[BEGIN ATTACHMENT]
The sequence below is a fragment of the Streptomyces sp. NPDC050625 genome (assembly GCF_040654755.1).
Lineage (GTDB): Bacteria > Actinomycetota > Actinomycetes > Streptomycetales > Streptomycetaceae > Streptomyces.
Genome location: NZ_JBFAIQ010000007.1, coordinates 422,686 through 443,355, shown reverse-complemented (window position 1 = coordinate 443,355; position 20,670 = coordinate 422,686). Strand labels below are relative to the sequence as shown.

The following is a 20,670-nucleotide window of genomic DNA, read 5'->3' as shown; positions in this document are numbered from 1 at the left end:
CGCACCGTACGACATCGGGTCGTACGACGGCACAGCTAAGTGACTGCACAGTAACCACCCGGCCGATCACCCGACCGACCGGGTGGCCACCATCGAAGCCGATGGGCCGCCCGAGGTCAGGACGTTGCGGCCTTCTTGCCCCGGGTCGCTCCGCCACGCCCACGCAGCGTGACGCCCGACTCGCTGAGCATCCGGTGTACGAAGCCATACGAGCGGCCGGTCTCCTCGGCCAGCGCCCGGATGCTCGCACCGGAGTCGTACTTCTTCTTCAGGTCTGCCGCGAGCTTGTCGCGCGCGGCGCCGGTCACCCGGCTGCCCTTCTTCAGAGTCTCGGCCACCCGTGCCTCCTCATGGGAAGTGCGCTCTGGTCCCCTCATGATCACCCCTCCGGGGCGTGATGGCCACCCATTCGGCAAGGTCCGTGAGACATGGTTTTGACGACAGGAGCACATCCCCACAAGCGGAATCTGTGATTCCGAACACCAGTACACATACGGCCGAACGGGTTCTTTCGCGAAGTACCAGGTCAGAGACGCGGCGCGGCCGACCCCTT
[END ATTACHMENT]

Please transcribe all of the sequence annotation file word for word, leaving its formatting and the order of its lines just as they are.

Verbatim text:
The sequence below is a fragment of the Streptomyces sp. NPDC050625 genome (assembly GCF_040654755.1).
Lineage (GTDB): Bacteria > Actinomycetota > Actinomycetes > Streptomycetales > Streptomycetaceae > Streptomyces.
Genome location: NZ_JBFAIQ010000007.1, coordinates 422,686 through 443,355, shown reverse-complemented (window position 1 = coordinate 443,355; position 20,670 = coordinate 422,686). Strand labels below are relative to the sequence as shown.

The following is a 20,670-nucleotide window of genomic DNA, read 5'->3' as shown; positions in this document are numbered from 1 at the left end:
CGCACCGTACGACATCGGGTCGTACGACGGCACAGCTAAGTGACTGCACAGTAACCACCCGGCCGATCACCCGACCGACCGGGTGGCCACCATCGAAGCCGATGGGCCGCCCGAGGTCAGGACGTTGCGGCCTTCTTGCCCCGGGTCGCTCCGCCACGCCCACGCAGCGTGACGCCCGACTCGCTGAGCATCCGGTGTACGAAGCCATACGAGCGGCCGGTCTCCTCGGCCAGCGCCCGGATGCTCGCACCGGAGTCGTACTTCTTCTTCAGGTCTGCCGCGAGCTTGTCGCGCGCGGCGCCGGTCACCCGGCTGCCCTTCTTCAGAGTCTCGGCCACCCGTGCCTCCTCATGGGAAGTGCGCTCTGGTCCCCTCATGATCACCCCTCCGGGGCGTGATGGCCACCCATTCGGCAAGGTCCGTGAGACATGGTTTTGACGACAGGAGCACATCCCCACAAGCGGAATCTGTGATTCCGAACACCAGTACACATACGGCCGAACGGGTTCTTTCGCGAAGTACCAGGTCAGAGACGCGGCGCGGCCGACCCCTT